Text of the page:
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Rumble in the Jungle

Picture the scene. Deep, deep, deep in the middle of the Brazilian Amazon basin in a run down scruffy riverside port, a hot steamy Saturday morning and a bar, which at the best could be called optimistic and at the very least could be condemned as a major health hazard (assuming that you lived long enough for that to be a problem).

I had ended up here by mistake, a series of wrong busses, misunderstandings and acts of incredible stupidity on my part had taken me far from my hotel and deeper into the unknown. My better judgement warned me against entering, but hell, I was determined not to miss the kick off. As Bill Shankley once said ‘Football, its not a question of life or death ­ its more important than that’.

So I entered, ducking between two beefy fisherman and the carcass of something quite dead which had been hung over the door to dry. I squeezed into a seat next to the flickering TV and called for a beer. A few of the fisherman shoot me a quizzical look probably wondering what a guy from Ceara was doing so far from home (my Portuguese must be a lot better then I think) and the bar man pointed that I should help myself from the freezer behind me. The two national anthems were played and once we had again taken our seats the game kicked off to cheers from the crowd which was now spilling out of the bar and onto the docks. England in their change strip of red and Brazil in their famous yellow and blue.

The first twenty minutes or so were a scrappy affair, and I was soon nodding wisely with the guy next to me who was taking time out of gutting an enormous catfish with a rusty looking machete to question the referees heredity and sexual prowess. The beers, the humidity, the press of humanity and the tense tense atmosphere which was descended on the bar was getting to me. The flickering picture, the buzz of mosquitoes and the monkeys squabbling in the tree outside the door didn’t detract from the feeling that I was there, between the fabled twin towers urging my country on to victory. Sweat tricked down my back as I reached for another beer.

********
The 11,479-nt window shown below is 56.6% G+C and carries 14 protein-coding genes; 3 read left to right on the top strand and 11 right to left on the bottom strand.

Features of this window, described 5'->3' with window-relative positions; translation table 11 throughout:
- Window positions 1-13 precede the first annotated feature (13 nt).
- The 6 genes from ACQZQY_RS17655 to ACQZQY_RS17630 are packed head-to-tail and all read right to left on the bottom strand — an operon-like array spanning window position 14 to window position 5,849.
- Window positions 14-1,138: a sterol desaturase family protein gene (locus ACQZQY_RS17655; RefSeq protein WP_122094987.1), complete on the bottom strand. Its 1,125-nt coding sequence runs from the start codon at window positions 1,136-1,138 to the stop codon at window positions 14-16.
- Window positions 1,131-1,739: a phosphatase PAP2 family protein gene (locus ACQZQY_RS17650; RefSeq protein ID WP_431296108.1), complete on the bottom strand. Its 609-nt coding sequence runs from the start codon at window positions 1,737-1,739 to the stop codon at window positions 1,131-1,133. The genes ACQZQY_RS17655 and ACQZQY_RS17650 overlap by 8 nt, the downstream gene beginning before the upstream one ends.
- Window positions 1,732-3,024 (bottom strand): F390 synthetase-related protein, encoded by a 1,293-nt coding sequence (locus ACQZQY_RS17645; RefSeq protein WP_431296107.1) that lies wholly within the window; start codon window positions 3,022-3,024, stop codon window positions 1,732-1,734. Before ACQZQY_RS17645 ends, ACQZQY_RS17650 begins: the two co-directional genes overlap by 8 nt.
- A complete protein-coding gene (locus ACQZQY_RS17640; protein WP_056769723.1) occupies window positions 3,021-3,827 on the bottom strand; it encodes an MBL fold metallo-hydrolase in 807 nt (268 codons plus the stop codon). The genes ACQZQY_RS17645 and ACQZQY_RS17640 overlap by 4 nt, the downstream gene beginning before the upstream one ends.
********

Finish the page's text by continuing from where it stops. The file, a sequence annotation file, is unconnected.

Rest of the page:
Suddenly, quite against the run of play, England won a corner. There was some jostling and shoving in the box, and like a vision in red Michel Owen sprouted wings and rose above the defenders to nod the ball into the back of the net. Before I could control myself I leapt to my feet, knocking my beer flying, and screamed at the top of my lungs… ‘England…………GOOOOOAL’.

This was swiftly followed by a more profound thought: ‘Shit, I really didn’t want to do that’. The crowd already stunned by the goal slowly turned to stare at me. The bar-man stopped cleaning his teeth with his butterfly knife, the man gutting the catfish next to me turned slack jawed to stare, the monkeys in the trees stopped squabbling, and even the dirty little toddler who had wandered into the bar with the apparent intention of pissing on my foot stopped and stared at me.

‘Oh shit’, I thought again. I thought about trying to make a swift exit, but my chances of getting to the door past so many viscous looking fish knives was slim, armed as I was only with my guide book. ‘ I am English…my team…Owen my hero’, I spluttered in my best Portuguese (which had at juncture in time more or less deserted me).

After what seemed like an eternity, during which my life flashed before my eyes (purely, I guess, to remind me, that I am making quite a habit of this kind of thing) the bar man leaned over and with a massive hand thumped me on the back and muttered ‘that Owen, you know I think he has Brazilian grandparents’. The bar roared with approval and a fresh beer was thrust into my hand.

The next fifteen minutes of the match were somewhat of a blur as my heart rate returned to somewhere near its normal level and the tightly pressed crowd asked innumerable questions about England. They seemed especially impressed when I said I used to work at Wembley. I was just settling down to a good afternoon of drinking free beers where incredibly Brazil fumbled the ball into the back of the net.

Instead of the normal screaming and jubilation the whole crowd, which had swelled once news had got out that an English man was in town especially to watch the football, turned and stared at me as if to say ‘now what are you going to do’.

Well, there was only one thing I could do and let rip with one of the loudest, longest, most passionate ‘Goooooooooooal Brazil’ screams of my life. The rest of the crowd were not far behind in their celebrations and in the ensuring chaos I slipped out and didn’t stop running till I got onto a bus.

Philip grew up in London and left at the first opportunity. After a glittering academic career in Japan came to a sudden end (after he discovered there is a limit as to how much sushi one can eat in a week) he left for sunnier climes. He currently lives, and it is rumoured, works in NE Brasil. He has travelled widely – often as the result of getting on the wrong bus – and claims mistaken identity as the reason for his arrest in Africa. He may be contacted at [email protected]

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